NASA has this to say about the effects of eclipses on humans:
There is no evidence that eclipses have any physical effect on humans. However, eclipses have always been capable of producing profound psychological effects. For millennia, solar eclipses have been interpreted as portents of doom by virtually every known civilization. These have stimulated responses that run the gamut from human sacrifices to feelings of awe and bewilderment. Although there are no direct physical effects involving known forces, the consequences of the induced human psychological states have indeed led to physical effects.
In other words, any effects are psychosomatic, they exist only because one believes they exist. There cannot be any possible physical effect caused by eclipses, both lunar or solar, as there are absolutely no physical effects (gravitational, magnetic, or otherwise) caused by the particular alignment that produces eclipses. (Tidal effects to not apply to objects as small as a human body, because the difference in gravity produced by the earth, sun, or moon between the top of your body and the bottom is nil.)
It is commonly believed that one should not look at the sun during a solar eclipse, and this is true if the eclipse is partial, annular, and before and after a total eclipse. NASA's 2017 Eclipse site says this about viewing the total eclipse:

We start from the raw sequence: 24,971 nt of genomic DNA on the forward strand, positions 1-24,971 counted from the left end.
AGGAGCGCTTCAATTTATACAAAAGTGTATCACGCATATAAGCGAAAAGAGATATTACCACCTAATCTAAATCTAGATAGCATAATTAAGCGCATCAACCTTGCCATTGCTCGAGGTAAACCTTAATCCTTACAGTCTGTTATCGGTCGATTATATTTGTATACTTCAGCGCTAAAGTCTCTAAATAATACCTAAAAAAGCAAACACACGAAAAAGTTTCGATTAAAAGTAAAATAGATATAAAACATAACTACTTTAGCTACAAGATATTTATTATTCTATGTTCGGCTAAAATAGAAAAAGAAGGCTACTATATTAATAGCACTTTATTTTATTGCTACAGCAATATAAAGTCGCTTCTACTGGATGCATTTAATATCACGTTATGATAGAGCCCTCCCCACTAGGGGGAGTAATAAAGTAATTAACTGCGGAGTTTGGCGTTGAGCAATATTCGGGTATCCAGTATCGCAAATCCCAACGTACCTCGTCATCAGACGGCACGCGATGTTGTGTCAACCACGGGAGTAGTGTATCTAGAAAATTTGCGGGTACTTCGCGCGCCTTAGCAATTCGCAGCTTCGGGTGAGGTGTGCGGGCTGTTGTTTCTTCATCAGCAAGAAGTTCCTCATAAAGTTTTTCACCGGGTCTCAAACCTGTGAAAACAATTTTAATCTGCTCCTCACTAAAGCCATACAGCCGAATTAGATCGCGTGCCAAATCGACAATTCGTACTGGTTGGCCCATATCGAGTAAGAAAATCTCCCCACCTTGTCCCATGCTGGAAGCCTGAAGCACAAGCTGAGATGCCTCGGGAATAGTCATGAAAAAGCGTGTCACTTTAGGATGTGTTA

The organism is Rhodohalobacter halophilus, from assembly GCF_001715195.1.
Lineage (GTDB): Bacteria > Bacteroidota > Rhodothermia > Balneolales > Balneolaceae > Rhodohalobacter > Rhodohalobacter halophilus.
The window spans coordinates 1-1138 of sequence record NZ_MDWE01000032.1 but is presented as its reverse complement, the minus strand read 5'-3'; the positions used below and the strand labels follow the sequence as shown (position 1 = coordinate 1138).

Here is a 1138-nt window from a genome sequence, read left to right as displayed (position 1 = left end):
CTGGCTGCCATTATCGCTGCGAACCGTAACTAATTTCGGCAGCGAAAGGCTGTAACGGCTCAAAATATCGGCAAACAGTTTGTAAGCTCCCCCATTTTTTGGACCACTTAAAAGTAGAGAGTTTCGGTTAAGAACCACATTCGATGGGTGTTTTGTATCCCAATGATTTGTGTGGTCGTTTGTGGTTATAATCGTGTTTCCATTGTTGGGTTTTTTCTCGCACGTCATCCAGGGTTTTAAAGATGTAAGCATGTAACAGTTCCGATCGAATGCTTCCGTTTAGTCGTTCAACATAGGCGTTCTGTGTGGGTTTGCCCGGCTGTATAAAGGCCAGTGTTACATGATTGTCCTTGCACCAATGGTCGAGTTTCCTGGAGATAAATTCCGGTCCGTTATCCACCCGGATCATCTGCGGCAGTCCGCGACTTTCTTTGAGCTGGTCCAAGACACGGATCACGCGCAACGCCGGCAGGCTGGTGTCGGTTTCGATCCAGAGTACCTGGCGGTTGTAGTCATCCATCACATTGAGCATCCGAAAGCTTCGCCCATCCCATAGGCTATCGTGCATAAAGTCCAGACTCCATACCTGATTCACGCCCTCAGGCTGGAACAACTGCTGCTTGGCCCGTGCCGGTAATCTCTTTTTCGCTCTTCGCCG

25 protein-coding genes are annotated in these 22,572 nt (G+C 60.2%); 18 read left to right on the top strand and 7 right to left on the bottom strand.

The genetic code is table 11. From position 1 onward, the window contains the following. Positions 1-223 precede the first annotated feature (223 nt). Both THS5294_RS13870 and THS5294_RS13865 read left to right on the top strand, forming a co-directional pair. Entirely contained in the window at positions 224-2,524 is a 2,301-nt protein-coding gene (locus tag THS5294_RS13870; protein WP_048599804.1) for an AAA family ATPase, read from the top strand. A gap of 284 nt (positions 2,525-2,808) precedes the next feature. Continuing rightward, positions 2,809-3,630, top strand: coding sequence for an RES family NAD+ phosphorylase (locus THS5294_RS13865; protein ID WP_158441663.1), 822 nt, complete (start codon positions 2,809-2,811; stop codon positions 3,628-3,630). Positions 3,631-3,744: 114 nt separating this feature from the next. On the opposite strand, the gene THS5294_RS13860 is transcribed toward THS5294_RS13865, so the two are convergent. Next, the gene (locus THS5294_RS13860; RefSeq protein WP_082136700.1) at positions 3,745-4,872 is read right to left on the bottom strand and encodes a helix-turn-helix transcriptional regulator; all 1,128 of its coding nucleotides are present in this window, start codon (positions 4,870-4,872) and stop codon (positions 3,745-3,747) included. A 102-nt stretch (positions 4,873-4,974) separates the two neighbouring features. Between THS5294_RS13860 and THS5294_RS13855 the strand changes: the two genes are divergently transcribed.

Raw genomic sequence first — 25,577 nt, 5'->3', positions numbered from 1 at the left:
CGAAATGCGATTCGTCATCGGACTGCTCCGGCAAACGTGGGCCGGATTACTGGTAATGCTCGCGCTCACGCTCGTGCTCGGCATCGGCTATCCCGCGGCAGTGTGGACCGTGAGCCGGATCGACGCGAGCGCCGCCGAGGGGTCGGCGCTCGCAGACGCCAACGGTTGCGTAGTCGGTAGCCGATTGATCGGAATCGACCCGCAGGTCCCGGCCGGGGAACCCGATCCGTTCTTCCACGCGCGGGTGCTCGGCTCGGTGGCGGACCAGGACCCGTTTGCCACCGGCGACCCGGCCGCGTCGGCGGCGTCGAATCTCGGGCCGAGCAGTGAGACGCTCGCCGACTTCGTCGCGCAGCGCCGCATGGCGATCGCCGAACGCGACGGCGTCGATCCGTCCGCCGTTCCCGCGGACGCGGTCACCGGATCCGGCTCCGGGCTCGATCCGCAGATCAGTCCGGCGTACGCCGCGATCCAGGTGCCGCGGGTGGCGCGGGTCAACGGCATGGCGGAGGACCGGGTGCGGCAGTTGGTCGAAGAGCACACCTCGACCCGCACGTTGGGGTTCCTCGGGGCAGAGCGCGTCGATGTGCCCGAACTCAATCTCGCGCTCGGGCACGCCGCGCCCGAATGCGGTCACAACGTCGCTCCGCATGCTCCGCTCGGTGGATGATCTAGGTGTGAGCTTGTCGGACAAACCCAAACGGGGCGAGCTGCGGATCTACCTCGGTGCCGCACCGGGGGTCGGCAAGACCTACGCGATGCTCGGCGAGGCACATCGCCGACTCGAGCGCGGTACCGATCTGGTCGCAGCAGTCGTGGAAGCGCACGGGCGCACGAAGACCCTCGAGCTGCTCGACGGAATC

During a total solar eclipse when the disk of the moon fully covers the sun, the brilliant corona emits only electromagnetic radiation, though sometimes with a greenish hue. Scientists have studied this radiation for centuries. Being a million times fainter than the light from the sun itself, there is nothing in the coronal light that could cross 150 million kilometers of space, penetrate our dense atmosphere, and cause blindness. However, if you watched the sun before totality, you will catch a glimpse of the brilliant solar surface and this can cause retinal damage, though the typical human instinctual response is to quickly look away before any severe damage has actually occurred.
The aforementioned site also covers some of the other myths about solar eclipses such as pregnancies, food poisoning, etc.